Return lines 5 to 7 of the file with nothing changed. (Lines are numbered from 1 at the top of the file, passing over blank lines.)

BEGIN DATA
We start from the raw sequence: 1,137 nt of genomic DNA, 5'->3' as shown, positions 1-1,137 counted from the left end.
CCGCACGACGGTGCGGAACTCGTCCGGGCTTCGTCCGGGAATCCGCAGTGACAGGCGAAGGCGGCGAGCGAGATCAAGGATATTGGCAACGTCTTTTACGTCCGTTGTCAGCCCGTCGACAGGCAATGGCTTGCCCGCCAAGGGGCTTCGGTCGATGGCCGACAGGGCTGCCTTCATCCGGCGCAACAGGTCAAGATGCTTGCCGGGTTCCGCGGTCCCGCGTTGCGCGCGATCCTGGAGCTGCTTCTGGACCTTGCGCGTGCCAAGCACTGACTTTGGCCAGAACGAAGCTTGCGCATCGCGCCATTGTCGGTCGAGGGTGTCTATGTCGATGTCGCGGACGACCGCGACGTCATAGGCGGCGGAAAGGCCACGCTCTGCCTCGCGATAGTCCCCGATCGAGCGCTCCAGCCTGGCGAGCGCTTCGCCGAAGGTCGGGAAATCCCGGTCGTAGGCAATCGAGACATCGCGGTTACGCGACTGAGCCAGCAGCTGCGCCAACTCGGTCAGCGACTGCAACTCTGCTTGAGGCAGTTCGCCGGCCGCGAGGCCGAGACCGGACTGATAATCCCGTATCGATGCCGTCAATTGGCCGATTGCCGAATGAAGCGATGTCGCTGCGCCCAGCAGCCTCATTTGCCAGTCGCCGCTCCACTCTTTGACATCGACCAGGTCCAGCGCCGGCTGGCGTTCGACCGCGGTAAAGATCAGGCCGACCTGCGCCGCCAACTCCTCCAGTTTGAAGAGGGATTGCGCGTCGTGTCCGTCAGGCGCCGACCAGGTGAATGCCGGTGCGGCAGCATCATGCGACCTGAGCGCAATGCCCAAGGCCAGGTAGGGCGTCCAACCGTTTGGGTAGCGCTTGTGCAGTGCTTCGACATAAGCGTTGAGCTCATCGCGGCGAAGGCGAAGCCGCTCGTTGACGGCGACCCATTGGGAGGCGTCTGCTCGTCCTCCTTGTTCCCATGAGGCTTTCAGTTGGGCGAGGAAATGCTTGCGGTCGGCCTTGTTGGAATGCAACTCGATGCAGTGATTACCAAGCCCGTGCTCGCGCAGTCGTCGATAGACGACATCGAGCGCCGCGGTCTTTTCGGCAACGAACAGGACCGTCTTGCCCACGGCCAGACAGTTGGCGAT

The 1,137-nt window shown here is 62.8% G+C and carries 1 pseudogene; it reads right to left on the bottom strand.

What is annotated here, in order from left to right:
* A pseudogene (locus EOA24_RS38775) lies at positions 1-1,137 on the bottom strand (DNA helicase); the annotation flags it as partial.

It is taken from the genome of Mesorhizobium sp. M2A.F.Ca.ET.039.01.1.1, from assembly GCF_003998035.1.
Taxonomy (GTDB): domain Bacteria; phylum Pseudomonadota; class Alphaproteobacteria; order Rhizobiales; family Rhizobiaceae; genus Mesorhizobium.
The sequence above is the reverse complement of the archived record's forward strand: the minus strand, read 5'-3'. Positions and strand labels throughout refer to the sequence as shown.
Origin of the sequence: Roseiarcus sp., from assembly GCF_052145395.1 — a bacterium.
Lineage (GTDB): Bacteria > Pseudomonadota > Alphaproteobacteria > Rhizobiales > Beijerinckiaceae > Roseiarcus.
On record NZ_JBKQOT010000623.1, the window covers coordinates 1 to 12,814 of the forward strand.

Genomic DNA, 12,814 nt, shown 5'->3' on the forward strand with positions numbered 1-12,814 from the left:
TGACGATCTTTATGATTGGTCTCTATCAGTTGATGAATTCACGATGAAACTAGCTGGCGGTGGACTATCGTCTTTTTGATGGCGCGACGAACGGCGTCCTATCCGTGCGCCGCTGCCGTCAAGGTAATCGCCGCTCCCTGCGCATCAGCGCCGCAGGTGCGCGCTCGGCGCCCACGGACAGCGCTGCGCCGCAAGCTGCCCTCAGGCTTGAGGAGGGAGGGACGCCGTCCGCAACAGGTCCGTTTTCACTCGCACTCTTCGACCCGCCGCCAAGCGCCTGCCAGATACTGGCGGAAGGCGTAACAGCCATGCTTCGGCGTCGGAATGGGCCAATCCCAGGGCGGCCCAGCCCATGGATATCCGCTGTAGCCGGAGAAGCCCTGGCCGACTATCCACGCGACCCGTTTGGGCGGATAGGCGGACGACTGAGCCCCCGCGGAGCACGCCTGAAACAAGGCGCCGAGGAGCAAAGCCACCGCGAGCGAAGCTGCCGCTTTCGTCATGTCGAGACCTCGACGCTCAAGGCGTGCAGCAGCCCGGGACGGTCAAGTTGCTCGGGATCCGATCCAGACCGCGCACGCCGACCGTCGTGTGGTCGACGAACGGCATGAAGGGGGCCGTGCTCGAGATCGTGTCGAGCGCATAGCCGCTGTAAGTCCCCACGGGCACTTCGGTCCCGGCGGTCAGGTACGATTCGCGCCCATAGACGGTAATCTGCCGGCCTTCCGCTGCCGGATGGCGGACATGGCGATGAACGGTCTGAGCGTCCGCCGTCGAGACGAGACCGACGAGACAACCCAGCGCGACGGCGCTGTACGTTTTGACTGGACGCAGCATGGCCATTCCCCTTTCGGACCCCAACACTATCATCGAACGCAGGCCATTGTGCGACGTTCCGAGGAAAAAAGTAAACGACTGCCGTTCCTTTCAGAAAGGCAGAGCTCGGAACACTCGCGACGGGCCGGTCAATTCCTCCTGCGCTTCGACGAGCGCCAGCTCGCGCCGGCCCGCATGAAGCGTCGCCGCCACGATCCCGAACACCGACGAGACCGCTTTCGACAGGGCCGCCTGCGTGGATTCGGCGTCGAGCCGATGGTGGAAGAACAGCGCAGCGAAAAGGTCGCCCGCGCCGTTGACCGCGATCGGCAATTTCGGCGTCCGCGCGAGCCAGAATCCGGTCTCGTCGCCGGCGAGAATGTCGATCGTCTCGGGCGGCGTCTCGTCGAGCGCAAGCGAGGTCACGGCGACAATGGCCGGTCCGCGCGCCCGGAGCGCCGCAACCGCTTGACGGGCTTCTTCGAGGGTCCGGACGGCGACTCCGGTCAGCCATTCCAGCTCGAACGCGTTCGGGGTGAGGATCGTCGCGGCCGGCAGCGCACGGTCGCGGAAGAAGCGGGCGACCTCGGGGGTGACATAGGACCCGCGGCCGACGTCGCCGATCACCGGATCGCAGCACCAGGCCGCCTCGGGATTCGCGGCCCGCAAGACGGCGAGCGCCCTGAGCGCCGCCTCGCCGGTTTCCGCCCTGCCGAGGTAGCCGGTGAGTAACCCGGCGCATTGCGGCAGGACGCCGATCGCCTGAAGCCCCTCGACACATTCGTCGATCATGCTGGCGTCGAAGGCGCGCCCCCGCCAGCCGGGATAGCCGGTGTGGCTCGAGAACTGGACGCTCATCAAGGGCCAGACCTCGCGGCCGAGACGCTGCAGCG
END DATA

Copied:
* A pseudogene (locus EOA24_RS38775) lies at positions 1-1,137 on the bottom strand (DNA helicase); the annotation flags it as partial.

It is taken from the genome of Mesorhizobium sp. M2A.F.Ca.ET.039.01.1.1, from assembly GCF_003998035.1.
Taxonomy (GTDB): domain Bacteria; phylum Pseudomonadota; class Alphaproteobacteria; order Rhizobiales; family Rhizobiaceae; genus Mesorhizobium.